Getting haiku_loader to play nicely with elves

Blog post by nmentley on Sat, 2010-06-19 15:04

One of the first steps I’m taking in setting up x86_64 support for haiku is updating haiku_loader to support elf64 binaries. I felt like it would be a bit more logical to be able to boot a 64bit kernel before trying to build one.

There are a few hurdles to jump before haiku_loader is ready to load a 64bit haiku kernel. For example, we need to add the code to detect weather a kernel is an elf32 or elf64 binary. We need to load it accordingly and finally we’ll need to modify how the kernel_args data structure is handled to support 64bit pointers.

detecting elf binary type

Detecting the elf binary type isn’t a huge challenge. In fact it’s actually the easiest part. The elf header format has a descriptor that confirms the format.

In haiku, we have a few elf binary related data structures. One of which is Elf32_Ehdr…. or the elf32 header. (shown below)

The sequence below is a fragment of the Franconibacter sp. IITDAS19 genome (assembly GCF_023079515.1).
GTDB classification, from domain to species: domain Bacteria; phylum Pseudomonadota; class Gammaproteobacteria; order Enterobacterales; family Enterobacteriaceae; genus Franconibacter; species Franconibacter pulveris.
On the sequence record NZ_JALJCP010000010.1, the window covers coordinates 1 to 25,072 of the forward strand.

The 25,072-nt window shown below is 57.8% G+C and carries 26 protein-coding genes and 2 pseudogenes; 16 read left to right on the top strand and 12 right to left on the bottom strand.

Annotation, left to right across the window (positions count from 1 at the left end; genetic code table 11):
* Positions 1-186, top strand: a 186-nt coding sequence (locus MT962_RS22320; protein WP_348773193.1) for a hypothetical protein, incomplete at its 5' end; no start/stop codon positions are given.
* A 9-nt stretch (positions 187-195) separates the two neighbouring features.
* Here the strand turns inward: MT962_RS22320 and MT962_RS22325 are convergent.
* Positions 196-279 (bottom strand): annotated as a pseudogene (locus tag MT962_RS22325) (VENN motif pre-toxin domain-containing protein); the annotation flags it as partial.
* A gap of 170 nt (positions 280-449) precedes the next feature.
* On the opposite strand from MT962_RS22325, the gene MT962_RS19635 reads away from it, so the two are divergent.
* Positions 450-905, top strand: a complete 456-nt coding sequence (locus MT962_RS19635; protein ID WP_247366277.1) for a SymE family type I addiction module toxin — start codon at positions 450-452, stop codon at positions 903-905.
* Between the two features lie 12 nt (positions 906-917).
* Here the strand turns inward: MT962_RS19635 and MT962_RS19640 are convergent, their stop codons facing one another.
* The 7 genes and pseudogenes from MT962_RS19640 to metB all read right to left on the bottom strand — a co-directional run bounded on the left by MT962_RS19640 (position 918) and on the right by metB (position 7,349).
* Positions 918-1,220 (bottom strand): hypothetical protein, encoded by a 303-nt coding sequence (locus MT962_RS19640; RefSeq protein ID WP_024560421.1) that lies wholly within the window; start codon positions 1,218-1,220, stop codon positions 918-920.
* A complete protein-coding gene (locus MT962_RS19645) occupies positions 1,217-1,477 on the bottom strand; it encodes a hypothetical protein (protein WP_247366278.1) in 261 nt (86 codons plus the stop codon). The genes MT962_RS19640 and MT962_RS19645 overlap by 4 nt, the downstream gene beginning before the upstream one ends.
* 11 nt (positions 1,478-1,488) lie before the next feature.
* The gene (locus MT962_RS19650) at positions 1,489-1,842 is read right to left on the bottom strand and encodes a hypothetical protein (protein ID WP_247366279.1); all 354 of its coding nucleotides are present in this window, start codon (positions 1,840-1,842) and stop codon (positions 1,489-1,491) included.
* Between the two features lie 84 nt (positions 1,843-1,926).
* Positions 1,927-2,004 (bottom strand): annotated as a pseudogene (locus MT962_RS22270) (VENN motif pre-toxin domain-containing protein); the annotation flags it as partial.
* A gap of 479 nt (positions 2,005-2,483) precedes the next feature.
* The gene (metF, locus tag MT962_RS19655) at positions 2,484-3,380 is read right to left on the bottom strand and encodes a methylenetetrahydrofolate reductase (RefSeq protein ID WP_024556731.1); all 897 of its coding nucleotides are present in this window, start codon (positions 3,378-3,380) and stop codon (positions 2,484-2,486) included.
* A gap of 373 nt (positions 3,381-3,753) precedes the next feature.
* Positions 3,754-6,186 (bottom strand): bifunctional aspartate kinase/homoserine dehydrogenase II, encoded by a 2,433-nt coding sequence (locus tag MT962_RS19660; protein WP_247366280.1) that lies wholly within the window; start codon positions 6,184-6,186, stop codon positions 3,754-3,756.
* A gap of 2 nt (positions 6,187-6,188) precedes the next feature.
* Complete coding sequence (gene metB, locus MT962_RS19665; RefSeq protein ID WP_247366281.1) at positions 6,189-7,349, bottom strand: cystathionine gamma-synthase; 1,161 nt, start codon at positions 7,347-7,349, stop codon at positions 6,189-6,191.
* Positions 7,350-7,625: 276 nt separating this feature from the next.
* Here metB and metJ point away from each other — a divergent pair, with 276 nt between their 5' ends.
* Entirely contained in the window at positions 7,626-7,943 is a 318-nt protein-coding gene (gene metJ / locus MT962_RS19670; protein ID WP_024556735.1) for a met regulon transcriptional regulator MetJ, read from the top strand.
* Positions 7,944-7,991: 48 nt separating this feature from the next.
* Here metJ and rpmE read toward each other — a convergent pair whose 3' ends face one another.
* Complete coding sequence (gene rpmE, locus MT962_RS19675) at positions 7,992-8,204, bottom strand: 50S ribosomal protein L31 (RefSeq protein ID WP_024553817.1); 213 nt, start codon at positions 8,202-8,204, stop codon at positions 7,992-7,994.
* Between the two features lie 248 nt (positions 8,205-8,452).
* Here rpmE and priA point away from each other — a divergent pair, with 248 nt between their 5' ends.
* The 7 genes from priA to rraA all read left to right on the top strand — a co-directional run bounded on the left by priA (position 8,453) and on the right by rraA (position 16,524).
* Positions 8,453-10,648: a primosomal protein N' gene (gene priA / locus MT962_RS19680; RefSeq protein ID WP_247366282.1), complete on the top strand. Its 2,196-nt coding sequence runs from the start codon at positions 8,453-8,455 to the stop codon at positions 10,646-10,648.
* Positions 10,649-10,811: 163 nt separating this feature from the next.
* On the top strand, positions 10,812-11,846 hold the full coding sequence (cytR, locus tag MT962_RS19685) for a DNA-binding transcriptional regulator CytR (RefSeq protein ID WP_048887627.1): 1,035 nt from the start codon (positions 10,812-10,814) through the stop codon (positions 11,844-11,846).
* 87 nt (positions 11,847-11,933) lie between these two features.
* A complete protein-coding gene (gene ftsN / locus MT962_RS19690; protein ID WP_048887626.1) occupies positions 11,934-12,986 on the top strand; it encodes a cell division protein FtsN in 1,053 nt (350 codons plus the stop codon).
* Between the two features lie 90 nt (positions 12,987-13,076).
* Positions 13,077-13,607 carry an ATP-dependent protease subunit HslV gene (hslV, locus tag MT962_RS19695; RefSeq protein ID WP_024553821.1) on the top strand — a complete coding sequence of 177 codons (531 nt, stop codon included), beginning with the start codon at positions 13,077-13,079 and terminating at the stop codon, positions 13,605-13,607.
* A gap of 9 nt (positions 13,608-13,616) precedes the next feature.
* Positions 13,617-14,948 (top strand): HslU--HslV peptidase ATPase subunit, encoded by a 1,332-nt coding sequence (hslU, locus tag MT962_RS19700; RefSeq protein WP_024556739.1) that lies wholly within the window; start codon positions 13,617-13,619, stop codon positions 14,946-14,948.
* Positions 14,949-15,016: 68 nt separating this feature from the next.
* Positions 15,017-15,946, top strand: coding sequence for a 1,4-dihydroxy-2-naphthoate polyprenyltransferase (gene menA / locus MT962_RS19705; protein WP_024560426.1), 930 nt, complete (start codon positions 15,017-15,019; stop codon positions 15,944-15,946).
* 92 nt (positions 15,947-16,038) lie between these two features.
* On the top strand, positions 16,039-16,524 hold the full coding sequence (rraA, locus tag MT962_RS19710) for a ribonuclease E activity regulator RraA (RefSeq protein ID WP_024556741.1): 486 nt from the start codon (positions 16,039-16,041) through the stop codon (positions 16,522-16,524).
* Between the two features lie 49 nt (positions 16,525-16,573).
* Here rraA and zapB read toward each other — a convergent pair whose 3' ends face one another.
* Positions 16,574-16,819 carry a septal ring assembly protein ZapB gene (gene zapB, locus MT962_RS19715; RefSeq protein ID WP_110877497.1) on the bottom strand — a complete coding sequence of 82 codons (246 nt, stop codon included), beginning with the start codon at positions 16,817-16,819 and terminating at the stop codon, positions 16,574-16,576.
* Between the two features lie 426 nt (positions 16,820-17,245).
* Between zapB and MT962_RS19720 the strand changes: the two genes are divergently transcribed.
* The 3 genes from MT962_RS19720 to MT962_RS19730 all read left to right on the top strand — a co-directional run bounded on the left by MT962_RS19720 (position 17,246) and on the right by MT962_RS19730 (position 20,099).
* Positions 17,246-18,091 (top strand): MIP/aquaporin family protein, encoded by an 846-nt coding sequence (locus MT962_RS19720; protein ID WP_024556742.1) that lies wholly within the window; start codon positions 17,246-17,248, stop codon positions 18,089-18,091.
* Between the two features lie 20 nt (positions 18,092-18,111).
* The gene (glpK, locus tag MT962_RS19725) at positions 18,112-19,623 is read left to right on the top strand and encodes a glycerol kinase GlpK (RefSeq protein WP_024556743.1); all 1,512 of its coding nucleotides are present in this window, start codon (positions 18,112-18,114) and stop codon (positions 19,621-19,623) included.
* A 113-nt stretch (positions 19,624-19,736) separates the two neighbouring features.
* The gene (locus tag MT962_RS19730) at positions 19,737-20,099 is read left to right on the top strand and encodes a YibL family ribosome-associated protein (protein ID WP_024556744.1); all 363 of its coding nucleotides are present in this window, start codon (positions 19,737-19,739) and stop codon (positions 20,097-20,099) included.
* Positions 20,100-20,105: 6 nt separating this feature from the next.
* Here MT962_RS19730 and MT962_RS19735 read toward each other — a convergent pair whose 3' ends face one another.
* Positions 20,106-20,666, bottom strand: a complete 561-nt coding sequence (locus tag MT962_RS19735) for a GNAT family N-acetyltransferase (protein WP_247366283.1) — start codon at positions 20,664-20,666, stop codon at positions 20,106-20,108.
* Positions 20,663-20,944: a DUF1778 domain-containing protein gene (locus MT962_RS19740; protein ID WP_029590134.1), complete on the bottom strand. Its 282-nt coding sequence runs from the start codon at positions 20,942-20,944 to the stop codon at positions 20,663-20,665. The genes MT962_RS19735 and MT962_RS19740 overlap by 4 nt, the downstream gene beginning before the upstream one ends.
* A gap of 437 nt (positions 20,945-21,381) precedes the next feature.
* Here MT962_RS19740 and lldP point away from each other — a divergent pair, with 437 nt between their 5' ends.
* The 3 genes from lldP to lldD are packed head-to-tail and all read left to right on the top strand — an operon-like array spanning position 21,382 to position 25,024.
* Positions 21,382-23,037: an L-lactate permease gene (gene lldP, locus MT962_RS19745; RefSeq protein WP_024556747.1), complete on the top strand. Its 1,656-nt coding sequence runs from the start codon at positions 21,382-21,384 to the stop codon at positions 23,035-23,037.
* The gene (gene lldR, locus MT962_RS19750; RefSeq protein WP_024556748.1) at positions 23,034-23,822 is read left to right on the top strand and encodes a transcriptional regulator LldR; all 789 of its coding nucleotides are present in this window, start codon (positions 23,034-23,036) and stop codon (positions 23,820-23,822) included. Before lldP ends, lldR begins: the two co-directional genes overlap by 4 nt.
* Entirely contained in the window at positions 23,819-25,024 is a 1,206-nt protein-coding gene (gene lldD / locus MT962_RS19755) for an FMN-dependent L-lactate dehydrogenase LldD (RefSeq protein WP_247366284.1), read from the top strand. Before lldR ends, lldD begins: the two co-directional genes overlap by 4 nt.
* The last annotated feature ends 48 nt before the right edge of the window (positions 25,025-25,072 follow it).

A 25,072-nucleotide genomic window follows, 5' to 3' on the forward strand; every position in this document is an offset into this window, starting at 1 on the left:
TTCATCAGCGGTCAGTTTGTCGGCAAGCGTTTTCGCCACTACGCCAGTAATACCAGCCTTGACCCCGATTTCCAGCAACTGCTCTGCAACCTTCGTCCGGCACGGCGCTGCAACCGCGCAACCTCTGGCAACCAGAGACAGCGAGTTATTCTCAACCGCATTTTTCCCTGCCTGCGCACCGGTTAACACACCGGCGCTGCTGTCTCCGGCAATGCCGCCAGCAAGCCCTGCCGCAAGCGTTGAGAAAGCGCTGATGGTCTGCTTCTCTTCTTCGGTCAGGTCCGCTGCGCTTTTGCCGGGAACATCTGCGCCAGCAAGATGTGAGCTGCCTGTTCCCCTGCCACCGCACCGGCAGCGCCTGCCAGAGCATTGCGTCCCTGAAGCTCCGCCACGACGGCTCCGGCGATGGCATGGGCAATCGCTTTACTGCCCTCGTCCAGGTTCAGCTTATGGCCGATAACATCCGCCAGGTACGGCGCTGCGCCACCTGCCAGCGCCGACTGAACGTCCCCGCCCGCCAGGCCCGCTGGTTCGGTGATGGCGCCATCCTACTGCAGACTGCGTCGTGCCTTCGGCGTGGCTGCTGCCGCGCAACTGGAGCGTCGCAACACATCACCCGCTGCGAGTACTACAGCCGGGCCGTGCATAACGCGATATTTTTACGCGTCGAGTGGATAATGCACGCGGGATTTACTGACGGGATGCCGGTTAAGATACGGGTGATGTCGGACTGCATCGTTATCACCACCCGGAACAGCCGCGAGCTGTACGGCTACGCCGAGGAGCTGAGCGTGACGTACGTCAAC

struct Elf32_Ehdr {
    uint8       e_ident[EI_NIDENT];
    Elf32_Half  e_type;
    Elf32_Half  e_machine;
    Elf32_Word  e_version;
    Elf32_Addr  e_entry;
    Elf32_Off   e_phoff;
    Elf32_Off   e_shoff;
    Elf32_Word  e_flags;
    Elf32_Half  e_ehsize;
    Elf32_Half  e_phentsize;
    Elf32_Half  e_phnum;
    Elf32_Half  e_shentsize;
    Elf32_Half  e_shnum;
    Elf32_Half  e_shstrndx;
};
If we are to load the header up with data from the binary and we get expected results in the data structure(specifically in the ident, phoff, and phentsize fields) then we can assume the binary is an elf32 binary. This check has been apart of haiku_loader for quiet some time now, but the new addition of haiku_loader is an additional check if the elf32 check fails. The binary isn’t an elf32 binary we can load the elf header into an elf64 header structure, Elf64_Ehdr (shown below) and do a similar test to figure out if the binary is a valid elf64 binary.
struct Elf64_Ehdr {
    uint8       e_ident[EI_NIDENT];
    Elf64_Half  e_type;
    Elf64_Half  e_machine;
    Elf64_Word  e_version;
    Elf64_Addr  e_entry;
    Elf64_Off   e_phoff;
    Elf64_Off   e_shoff;
    Elf64_Word  e_flags;
    Elf64_Half  e_ehsize;
    Elf64_Half  e_phentsize;
    Elf64_Half  e_phnum;
    Elf64_Half  e_shentsize;
    Elf64_Half  e_shnum;
    Elf64_Half  e_shstrndx;
};
Now if both tests fail… We have a problem, but hopefully haiku_loader will determine which elf format the kernel binary is.